Because of the extent of today's oral health industry, it can be tempting to blame a few key 19th-century innovators for the concept of halitosis. However, while the idea of manufactured need is not without its merits, bad breath long preceded humanity's desire to get rid of it.
A recent article published in the St. Louis Post-Dispatch moves straight to the heart of the matter. It talks about Jordan Wheat Lambert and his son, Gerard Barnes Lambert, who co-formulated and marketed Listerine around the turn of the 20th century.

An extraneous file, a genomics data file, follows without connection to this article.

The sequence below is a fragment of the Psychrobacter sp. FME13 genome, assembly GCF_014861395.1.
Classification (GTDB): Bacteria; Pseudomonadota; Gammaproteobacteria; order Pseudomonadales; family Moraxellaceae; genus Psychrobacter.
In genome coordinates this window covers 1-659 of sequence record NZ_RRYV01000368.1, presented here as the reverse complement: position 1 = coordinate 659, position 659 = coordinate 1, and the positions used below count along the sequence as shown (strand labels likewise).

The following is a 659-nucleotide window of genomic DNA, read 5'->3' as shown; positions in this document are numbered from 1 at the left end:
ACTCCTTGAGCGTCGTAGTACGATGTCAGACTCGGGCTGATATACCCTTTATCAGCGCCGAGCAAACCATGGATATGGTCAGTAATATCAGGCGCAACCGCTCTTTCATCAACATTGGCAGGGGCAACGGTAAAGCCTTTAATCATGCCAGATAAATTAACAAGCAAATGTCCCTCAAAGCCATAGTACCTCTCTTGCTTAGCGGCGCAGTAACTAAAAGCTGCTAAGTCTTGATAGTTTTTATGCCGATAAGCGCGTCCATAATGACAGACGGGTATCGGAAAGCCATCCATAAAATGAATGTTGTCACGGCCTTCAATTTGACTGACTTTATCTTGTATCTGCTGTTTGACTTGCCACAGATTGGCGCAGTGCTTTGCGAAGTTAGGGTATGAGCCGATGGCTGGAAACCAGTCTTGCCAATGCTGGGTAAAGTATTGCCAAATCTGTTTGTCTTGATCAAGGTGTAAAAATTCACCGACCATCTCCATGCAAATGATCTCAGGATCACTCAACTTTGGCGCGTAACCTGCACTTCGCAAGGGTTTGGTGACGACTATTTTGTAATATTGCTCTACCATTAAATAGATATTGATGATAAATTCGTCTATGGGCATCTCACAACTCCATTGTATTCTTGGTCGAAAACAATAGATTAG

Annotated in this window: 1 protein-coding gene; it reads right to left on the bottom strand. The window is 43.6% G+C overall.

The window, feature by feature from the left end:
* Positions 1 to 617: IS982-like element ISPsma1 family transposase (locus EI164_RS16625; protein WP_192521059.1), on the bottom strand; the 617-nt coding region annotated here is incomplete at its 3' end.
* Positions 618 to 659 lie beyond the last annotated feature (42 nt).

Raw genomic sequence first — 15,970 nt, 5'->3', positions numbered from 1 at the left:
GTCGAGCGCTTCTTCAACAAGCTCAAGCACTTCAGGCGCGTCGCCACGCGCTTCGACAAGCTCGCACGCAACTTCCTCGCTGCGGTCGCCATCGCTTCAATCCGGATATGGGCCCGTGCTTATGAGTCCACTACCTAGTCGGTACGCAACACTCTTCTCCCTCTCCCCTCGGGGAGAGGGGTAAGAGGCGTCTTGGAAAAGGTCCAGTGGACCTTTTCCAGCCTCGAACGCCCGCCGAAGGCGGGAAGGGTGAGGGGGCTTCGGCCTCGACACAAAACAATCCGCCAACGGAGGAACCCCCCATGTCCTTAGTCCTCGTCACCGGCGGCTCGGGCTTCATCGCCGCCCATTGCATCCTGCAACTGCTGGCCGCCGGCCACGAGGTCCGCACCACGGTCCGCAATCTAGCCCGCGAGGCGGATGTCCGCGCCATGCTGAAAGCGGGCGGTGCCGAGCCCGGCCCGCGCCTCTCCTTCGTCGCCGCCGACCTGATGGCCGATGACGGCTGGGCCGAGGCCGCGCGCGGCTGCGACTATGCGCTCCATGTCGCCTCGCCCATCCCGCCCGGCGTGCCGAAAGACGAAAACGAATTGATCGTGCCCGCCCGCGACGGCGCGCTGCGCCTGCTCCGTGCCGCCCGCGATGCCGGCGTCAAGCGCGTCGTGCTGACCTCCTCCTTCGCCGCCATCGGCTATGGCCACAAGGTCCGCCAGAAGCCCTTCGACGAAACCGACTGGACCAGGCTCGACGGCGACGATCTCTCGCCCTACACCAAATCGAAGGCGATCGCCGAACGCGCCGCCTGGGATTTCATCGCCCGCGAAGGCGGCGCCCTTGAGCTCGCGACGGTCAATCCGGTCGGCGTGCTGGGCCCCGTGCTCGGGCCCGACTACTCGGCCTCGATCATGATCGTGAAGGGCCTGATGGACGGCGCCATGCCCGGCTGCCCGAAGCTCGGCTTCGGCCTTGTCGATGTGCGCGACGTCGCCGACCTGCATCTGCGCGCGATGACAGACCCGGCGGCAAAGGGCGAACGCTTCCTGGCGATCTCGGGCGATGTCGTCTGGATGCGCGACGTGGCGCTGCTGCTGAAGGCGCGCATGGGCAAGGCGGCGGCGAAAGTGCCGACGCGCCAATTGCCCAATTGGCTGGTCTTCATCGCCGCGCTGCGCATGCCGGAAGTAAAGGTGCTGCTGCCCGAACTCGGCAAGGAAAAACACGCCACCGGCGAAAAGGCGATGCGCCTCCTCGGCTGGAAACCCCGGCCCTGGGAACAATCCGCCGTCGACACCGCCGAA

The news source states that the younger Lambert got the idea to "create" halitosis - as an oral condition, anyway - when he heard that the word signified bad breath. Soon, his company was marketing their product with a slew of advertisements not implying, but baldly stating that young men and ladies with bad breath would never find mates and end up old bachelors or pathetic spinsters.
TIME even covered the release of a biography of Gerard, aptly titled The Father of Halitosis. The catch, of course, is that these men may have been marketing whizzes, but they were meeting a demand as well.
Oral odor is everywhere, and it always has been. Today, specialty breath fresheners are more effective than ever at knocking out halitosis.